: LOST DOG
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A Day in a French Life...
by Kristin Espinasse
A terrible thing happened at the breeder's in Marseilles: the dogs escaped.
Jean-Marc and I arrived at the boarder's (who, I now admit, were not really brothel owners at all--but a sympathetic couple who run a charming bed and breakfast near the Gare St. Charles). We had met them--and their dashing golden retriever, Sam--last year, when we rented a room, chez eux,* for the night. When they graciously agreed to welcome Braise for the weekend--at the height of her chaleur*--we couldn't believe our luck.
And now, somehow, that luck has gone terribly amuck. Sabine, the B&B owner, met us at the door of the historic building in the heart of Marseilles. That is when we heard the bad news: "Ils se sont échappés."* The dogs had disappeared.
was white with worry, having just returned from an initial street search. "Je ne comprends pas!"* she said. How could the dogs have possibly gotten loose? Sabine & Jean-Noël's B&B, an ancient bonneterie,* is located off the busy street, beyond a
towering row of sky-high buildings which flank La Rue
de la Libération. To enter their home, one has to pass through three
doors, one entry hall and a courtyard. How the dogs made it through all of these barriers, to the street, beyond, is one great mystère.*
There was no time to figure it out. Jean-Marc and I turned on our heels and headed back out the door. We had this naive notion that we might find our golden retriever--as one might find a needle in a golden haystack--by sheer chance.
The "haystack" that is Marseilles is nearly two million inhabitants strong. Stepping back out onto the Rue de la Libération, I watch, horrified, as the cars lurch, screech, and speed by. Our Braise, who was reared in the countryside, is accustomed to dirt roads. The most dangerous "wheels" in our area belong to tractors--which occasionally putt-putt past by our farm, a haven that she rarely ventures away from.
My God, Marseilles. Of all places to be lost!
Please God, please God...
I begin questioning the pedestrians. "Excusez-moi... vous n'avez pas--par hasard--vu des chiens?"* Incredibly, a man and his daughter have seen the dogs sans laisses*:
"Two long-haired dogs? Yes, we saw them around 3 o'clock. They were headed that way."
I thank the monsieur, allowing the bad news to register. 3 o'clock? That was 3 hours ago! Just how much distance could two dogs cover in 180 minutes? I look down the crowded street, innocently searching for the dogs -- before it dawns on me that they had been headed toward the crowded Canebière on this saturated Saturday afternoon.
on!" Jean-Marc says, "We had better take the car." As I begin to cross
the street, I feel my torso jerk backward. Instinct. A car honks, angrily, sparing me. Beyond, more cars reel by, jumping lanes, erratically, ever eager to get ahead of the next guy.
* * *
As we make our way down the boulevard, I notice how hard--at times impossible--it is to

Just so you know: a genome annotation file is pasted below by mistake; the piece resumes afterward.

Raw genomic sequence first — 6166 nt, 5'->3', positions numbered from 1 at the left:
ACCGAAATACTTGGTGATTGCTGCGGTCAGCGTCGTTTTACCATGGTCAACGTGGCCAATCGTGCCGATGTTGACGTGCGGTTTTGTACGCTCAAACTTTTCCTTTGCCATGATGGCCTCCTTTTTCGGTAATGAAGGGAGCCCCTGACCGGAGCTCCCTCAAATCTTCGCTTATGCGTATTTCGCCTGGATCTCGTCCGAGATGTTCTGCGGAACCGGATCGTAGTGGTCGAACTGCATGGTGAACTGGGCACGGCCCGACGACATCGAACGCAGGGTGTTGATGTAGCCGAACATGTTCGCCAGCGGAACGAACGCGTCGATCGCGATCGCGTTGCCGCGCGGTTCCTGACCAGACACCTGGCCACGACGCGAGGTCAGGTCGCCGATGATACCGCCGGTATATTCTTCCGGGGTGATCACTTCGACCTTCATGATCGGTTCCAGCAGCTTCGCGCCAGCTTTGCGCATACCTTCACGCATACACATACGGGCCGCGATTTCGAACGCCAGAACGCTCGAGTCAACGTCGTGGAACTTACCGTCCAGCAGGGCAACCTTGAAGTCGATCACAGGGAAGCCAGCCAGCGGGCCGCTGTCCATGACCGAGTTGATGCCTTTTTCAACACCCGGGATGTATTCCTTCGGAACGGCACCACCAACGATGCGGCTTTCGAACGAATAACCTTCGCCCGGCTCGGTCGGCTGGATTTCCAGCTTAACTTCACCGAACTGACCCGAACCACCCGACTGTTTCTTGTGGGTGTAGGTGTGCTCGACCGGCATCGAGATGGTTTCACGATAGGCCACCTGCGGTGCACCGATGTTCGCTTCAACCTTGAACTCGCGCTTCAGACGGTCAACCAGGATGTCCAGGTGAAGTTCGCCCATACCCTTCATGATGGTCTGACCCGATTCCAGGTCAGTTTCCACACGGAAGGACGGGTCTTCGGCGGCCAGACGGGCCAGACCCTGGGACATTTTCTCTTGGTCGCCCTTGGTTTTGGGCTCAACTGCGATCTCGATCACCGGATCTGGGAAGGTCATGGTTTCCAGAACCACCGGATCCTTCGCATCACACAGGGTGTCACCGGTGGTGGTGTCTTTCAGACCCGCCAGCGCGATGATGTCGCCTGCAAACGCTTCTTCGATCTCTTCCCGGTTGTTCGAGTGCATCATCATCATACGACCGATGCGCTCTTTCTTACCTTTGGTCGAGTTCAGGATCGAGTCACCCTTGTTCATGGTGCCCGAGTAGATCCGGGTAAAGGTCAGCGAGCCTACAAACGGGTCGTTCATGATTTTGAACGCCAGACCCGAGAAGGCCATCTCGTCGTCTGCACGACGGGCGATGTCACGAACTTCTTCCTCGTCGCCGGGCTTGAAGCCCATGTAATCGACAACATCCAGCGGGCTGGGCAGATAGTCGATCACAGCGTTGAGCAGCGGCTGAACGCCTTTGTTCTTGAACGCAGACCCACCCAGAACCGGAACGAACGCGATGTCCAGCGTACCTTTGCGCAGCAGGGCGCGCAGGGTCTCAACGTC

see the sidewalk, where the dogs might still be wandering. The
cars, which line the trottoir,* are packed so closely together that they
block our view of what might lie beyond.
Lie beyond... Oh mon Dieu!* What if the dogs were lying somewhere in the middle of the street?
Our search on wheels begins. Jean-Marc pulls over the car again and again. "Run in and ask the barman... Hop out and ask the coiffeur*... Go and check with the greengrocer... There's a policeman!" Meantime he throws his head out the window to question pedestrians: have you seen two dogs--goldens? On a perdu deux chiens*... Headshake after headshake, they haven't.
As we drive up one narrow street and down the next, busy boulevard I see many dogs. Each and every one on a leash--lest it be crushed by a car or a tram! I look down to discover, for the first time, the chaotic tracks of man and machine. Looking up again I see a tram rushing forward. Even the homeless people, who almost fade into the background of the busy streets, have their scrawny dogs secured with leashes--and for good reason!
I have never seen so many people in one place in all my life. If the cubbyholes and pockets of this crowded city aren't hiding our dogs--the people are--via one great human patchwork curtain. The absurdity of our search settles in--and seizes us. I feel a lump growing in my throat as shock steals my voice, strangles the breath of hope. We continue our search in silence, here beneath the sun that soon will set.
* * *
Continue reading Part Two of this story.
chez eux = at their place; les chaleurs = heat (dog's heat); Ils se sont échappés = they escaped; je ne comprends pas = I don't understand; la bonneterie (f) = hosier's / lingerie shop; le mystère (m) = mystery; Excusez-moi... vous n'avez pas--par hasard--vu deux chiens? = Excuse me... you haven't--by chance--seen two dogs?; sans laisses = without leashes; oh mon Dieu = oh my God; le coiffeur (m) = the hairdresser; on a perdu deux chiens = we have lost two dogs
My mom, Jules, and Braise playing together last Spring, in the Vauclusian countryside, not a car in sight.
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For more online reading: The Lost Gardens: A Story of Two Vineyards and a Sobriety